The Mexican government is denying allegations made by a self-professed Colombian hacker who told Bloomberg that he led a cyber commando unit that helped Enrique Peña Nieto "eke out a victory” in Mexico's 2012 presidential elections. Peña Nieto won the presidency by slightly more than 3 million votes.
The Bloomberg report, titled "How to Hack an Election," was based on an interview with incarcerated Colombian hacker-for-hire Andres Sepúlveda, who claims he's done dirty internet work in eight Latin American countries over the past five years, targeting candidates and businessmen in Colombia, Guatemala, Honduras, Nicaragua, Mexico, Venezuela, Costa Rica and Panama.
Sepúlveda, who's currently serving a 10-year prison sentence in Colombia on charges of using malicious software, conspiracy to commit crime, violation of personal data and espionage, claims to have been at the center of some of the biggest hacking and election-rigging scandals in Latin America over the past decade. From hacking email lists and campaign networks, to stealing candidate strategies and manipulating social media trends, Sepúlveda "might be able to claim as much influence over the political direction of modern Latin America as anyone in the 21st century," Bloomberg gushes.
He says his biggest alleged job was helping Peña Nieto secure the Mexican presidency four years ago, according to his confession in Bloomberg.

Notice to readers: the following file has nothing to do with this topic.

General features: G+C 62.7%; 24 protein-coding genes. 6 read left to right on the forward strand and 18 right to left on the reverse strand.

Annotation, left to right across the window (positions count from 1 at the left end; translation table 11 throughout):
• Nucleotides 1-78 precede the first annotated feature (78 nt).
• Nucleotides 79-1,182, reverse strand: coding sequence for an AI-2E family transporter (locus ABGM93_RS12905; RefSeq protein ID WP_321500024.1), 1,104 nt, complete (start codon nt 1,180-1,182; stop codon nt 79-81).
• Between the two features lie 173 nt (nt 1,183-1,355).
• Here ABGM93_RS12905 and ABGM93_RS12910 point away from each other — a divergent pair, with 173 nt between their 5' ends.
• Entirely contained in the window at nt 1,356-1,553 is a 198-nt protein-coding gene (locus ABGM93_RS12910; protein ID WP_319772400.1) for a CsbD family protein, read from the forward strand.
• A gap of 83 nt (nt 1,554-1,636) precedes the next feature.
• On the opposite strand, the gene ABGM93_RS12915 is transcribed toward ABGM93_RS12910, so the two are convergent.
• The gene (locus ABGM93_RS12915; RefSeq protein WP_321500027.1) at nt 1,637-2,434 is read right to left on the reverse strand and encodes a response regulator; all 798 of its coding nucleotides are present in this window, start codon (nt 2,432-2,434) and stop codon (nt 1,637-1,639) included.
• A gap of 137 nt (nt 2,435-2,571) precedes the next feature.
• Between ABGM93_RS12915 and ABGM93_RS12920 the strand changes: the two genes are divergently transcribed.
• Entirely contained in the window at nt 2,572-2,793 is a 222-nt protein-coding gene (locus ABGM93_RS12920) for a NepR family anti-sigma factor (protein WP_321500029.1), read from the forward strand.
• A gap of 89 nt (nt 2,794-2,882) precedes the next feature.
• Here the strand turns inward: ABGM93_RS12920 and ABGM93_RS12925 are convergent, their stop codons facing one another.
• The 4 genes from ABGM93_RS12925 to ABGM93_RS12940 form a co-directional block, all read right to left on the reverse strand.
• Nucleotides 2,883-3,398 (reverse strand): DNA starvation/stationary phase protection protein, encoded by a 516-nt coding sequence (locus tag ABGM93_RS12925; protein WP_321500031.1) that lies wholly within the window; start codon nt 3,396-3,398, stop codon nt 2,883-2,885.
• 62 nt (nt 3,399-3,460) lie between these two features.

In the article the hacker claims he was hired by a Colombian-born, Miami-based political consultant to lead a team that installed malware in the routers of Mexico’s leftist opposition candidate to tap the campaign's cellphones and computer network. The investigation alleges the hacker also gathered details of opponents’ policy speeches “as soon as a speechwriter’s fingers hit the keyboard” and “saw the opponents’ upcoming meetings and campaign schedules before their own teams did.”
According to the article, the hacker also used thousands of fake social media profiles and Twitter bots to “shape discussion around topics.” For example, the article claims that “one conversation he started stoked fear that the more López Obrador [leftist candidate] rose in the polls, the lower the peso would sink.”
“My job was to do actions of dirty war and psychological operations, black propaganda, rumors — the whole dark side of politics that nobody knows exists but everyone can see,” he told Bloomberg.
Sépulveda's story is largely unsubstantiated and refuted by those he identifies by name in the article. Bloomberg says it has seen screen shots, files and coding that seems to back some of his claims. But the article is ripe with caveats.
"Some of Sepúlveda’s descriptions of his actions match published accounts of events during various election campaigns, but other details couldn’t be independently verified," Bloomberg says.
In a Thursday night statement, the Mexican government denied “any relationship” with Sepúlveda and said that Peña Nieto’s victory “obeys, only and exclusively, to the free informed support from the majority of the Mexican electorate.”
Other candidates and governments—past and present—named in the story have declined to comment or denied the allegations.
You can read the full Bloomberg report here: http://www.bloomberg.com/features/2016-how-to-hack-an-election/